Tag Archives: FDA advisory committee

What controls should Cassava Sciences use for their open label trial?

MDs gradually woke up to the fallacy of using historical rather than concurrent controls particularly in studies of therapies to prevent heart attack and stroke, as the rates of both dropped significantly in the past 50 years, and survival from individual heart attacks and strokes also improved.

An open label trial is just that, no placebo, no controls.  Such trials are done in the exploratory phase of drug development to look for side effects and (hopefully) therapeutic effects.

Cassava Sciences has been attacked because their open label study of Simufilam had no controls.  Duh !

Here is a suggestion for the concurrent controls for the Cassava study:  the Biogen study leading to approval of aducanumab (Aduhelm).  It’s a little hard to find out exactly when it was done, but it certainly was within the past 10 years. Here is a link to an article on Alzheimer therapy from Science — https://science.sciencemag.org/content/sci/373/6555/624.full.pdf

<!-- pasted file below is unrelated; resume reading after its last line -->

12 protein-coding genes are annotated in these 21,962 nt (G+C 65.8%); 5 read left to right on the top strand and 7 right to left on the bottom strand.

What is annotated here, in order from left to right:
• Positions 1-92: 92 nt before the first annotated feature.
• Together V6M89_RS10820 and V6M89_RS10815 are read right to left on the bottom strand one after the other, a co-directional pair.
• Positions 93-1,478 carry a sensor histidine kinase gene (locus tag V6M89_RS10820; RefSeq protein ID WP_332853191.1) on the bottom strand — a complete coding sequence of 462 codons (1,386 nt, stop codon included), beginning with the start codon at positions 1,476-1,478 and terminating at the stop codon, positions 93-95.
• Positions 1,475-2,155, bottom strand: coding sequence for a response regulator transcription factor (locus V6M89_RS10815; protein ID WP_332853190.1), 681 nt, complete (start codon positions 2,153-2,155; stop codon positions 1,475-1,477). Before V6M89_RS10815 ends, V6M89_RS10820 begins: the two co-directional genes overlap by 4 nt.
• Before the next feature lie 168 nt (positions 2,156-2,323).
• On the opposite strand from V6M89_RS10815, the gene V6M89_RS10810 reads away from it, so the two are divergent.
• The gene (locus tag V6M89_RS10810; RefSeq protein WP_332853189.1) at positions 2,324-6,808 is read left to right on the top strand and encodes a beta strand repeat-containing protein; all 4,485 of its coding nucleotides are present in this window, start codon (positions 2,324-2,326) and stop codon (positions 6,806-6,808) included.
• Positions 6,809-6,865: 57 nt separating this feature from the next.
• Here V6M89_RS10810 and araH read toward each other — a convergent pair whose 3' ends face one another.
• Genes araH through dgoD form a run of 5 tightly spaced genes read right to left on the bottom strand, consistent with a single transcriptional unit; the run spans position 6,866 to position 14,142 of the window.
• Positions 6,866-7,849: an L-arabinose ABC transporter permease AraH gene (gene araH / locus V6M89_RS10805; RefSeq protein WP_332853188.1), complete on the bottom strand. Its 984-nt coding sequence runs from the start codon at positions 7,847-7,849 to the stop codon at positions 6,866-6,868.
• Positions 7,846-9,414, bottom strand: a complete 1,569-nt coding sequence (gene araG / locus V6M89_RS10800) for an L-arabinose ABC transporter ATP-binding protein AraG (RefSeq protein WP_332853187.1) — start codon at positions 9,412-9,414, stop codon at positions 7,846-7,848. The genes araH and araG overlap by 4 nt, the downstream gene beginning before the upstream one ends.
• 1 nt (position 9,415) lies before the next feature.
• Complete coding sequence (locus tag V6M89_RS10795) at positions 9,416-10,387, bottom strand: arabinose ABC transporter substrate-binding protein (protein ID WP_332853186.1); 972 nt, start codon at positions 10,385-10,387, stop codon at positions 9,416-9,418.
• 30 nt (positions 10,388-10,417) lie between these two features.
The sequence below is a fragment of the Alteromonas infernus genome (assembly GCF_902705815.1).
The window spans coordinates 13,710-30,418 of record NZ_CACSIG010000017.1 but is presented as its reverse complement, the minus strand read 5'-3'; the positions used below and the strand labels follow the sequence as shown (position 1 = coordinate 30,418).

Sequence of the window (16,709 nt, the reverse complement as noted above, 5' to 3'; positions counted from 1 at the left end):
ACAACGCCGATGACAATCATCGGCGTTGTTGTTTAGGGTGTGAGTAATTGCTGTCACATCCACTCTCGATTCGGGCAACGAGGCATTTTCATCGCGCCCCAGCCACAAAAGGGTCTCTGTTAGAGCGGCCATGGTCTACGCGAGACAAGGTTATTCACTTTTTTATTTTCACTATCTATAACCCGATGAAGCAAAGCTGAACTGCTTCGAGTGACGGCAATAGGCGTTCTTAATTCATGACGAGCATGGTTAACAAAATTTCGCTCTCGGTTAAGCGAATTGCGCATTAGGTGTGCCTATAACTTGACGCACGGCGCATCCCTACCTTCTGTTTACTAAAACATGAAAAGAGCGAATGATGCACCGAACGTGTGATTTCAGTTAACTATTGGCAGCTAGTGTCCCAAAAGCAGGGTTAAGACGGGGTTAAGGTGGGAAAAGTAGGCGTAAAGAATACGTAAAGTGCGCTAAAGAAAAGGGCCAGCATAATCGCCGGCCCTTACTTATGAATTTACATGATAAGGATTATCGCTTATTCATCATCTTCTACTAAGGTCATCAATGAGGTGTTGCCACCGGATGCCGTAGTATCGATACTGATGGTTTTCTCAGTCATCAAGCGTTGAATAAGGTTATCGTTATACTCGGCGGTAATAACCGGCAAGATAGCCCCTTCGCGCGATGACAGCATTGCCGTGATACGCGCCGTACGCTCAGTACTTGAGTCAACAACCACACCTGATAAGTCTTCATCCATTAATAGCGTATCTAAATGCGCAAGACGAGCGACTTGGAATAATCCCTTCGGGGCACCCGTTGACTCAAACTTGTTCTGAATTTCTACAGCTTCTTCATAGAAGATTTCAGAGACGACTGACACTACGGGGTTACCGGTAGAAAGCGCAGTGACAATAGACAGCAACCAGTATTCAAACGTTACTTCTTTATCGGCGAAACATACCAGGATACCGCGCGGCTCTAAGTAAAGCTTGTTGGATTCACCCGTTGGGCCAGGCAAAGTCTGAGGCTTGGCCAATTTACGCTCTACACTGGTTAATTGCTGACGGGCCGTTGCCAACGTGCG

Cassava’s work is nowhere to be found.  The article contains the following

“Although the marked decrease in amyloid deposits can be viewed as biological evidence of disease modification, this was accompanied by a decidedly mixed outcome on cognitive testing, with one aducanumab trial (EMERGE, NCT02484547) meeting its prespecified primary and secondary endpoints at the highest dose, whereas the other (ENGAGE, NCT02477800) did not achieve them.”

So use Biogen’s data on aducanumab as the placebo control (which I and the FDA advisory committee think it is).  There is a reason the entire committee resigned after the FDA approved the drug.